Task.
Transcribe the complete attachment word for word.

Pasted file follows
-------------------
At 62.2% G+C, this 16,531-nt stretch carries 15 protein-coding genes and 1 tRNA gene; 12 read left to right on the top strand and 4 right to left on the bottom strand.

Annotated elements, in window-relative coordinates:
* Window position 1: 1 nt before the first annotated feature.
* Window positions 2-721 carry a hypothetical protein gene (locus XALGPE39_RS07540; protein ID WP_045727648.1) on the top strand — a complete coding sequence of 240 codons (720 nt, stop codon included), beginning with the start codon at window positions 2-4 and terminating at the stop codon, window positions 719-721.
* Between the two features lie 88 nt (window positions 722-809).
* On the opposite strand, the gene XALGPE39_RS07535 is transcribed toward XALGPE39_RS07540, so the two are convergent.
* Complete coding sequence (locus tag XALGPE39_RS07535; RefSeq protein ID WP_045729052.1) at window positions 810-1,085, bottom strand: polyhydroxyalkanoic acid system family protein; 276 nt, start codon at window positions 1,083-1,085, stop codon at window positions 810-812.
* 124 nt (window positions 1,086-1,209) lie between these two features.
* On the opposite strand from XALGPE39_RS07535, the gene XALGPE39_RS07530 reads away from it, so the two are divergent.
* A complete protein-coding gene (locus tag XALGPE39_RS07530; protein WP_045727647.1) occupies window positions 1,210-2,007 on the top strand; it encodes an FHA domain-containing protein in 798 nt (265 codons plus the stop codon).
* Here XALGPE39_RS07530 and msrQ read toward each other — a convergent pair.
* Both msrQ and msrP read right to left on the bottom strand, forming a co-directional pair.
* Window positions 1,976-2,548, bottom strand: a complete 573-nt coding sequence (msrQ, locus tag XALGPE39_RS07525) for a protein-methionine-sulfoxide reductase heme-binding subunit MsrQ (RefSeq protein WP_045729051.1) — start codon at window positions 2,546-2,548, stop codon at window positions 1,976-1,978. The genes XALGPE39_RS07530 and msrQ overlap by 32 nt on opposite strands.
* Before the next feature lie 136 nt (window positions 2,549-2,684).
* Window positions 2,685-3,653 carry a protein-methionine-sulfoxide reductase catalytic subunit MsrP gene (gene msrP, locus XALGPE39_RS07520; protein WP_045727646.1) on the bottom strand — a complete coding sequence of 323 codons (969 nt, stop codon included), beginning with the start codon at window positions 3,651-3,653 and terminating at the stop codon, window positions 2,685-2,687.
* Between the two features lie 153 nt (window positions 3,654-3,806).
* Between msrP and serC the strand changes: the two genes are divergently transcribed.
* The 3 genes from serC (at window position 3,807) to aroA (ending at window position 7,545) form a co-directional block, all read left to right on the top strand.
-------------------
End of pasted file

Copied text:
At 62.2% G+C, this 16,531-nt stretch carries 15 protein-coding genes and 1 tRNA gene; 12 read left to right on the top strand and 4 right to left on the bottom strand.

Annotated elements, in window-relative coordinates:
* Window position 1: 1 nt before the first annotated feature.
* Window positions 2-721 carry a hypothetical protein gene (locus XALGPE39_RS07540; protein ID WP_045727648.1) on the top strand — a complete coding sequence of 240 codons (720 nt, stop codon included), beginning with the start codon at window positions 2-4 and terminating at the stop codon, window positions 719-721.
* Between the two features lie 88 nt (window positions 722-809).
* On the opposite strand, the gene XALGPE39_RS07535 is transcribed toward XALGPE39_RS07540, so the two are convergent.
* Complete coding sequence (locus tag XALGPE39_RS07535; RefSeq protein ID WP_045729052.1) at window positions 810-1,085, bottom strand: polyhydroxyalkanoic acid system family protein; 276 nt, start codon at window positions 1,083-1,085, stop codon at window positions 810-812.
* 124 nt (window positions 1,086-1,209) lie between these two features.
* On the opposite strand from XALGPE39_RS07535, the gene XALGPE39_RS07530 reads away from it, so the two are divergent.
* A complete protein-coding gene (locus tag XALGPE39_RS07530; protein WP_045727647.1) occupies window positions 1,210-2,007 on the top strand; it encodes an FHA domain-containing protein in 798 nt (265 codons plus the stop codon).
* Here XALGPE39_RS07530 and msrQ read toward each other — a convergent pair.
* Both msrQ and msrP read right to left on the bottom strand, forming a co-directional pair.
* Window positions 1,976-2,548, bottom strand: a complete 573-nt coding sequence (msrQ, locus tag XALGPE39_RS07525) for a protein-methionine-sulfoxide reductase heme-binding subunit MsrQ (RefSeq protein WP_045729051.1) — start codon at window positions 2,546-2,548, stop codon at window positions 1,976-1,978. The genes XALGPE39_RS07530 and msrQ overlap by 32 nt on opposite strands.
* Before the next feature lie 136 nt (window positions 2,549-2,684).
* Window positions 2,685-3,653 carry a protein-methionine-sulfoxide reductase catalytic subunit MsrP gene (gene msrP, locus XALGPE39_RS07520; protein WP_045727646.1) on the bottom strand — a complete coding sequence of 323 codons (969 nt, stop codon included), beginning with the start codon at window positions 3,651-3,653 and terminating at the stop codon, window positions 2,685-2,687.
* Between the two features lie 153 nt (window positions 3,654-3,806).
* Between msrP and serC the strand changes: the two genes are divergently transcribed.
* The 3 genes from serC (at window position 3,807) to aroA (ending at window position 7,545) form a co-directional block, all read left to right on the top strand.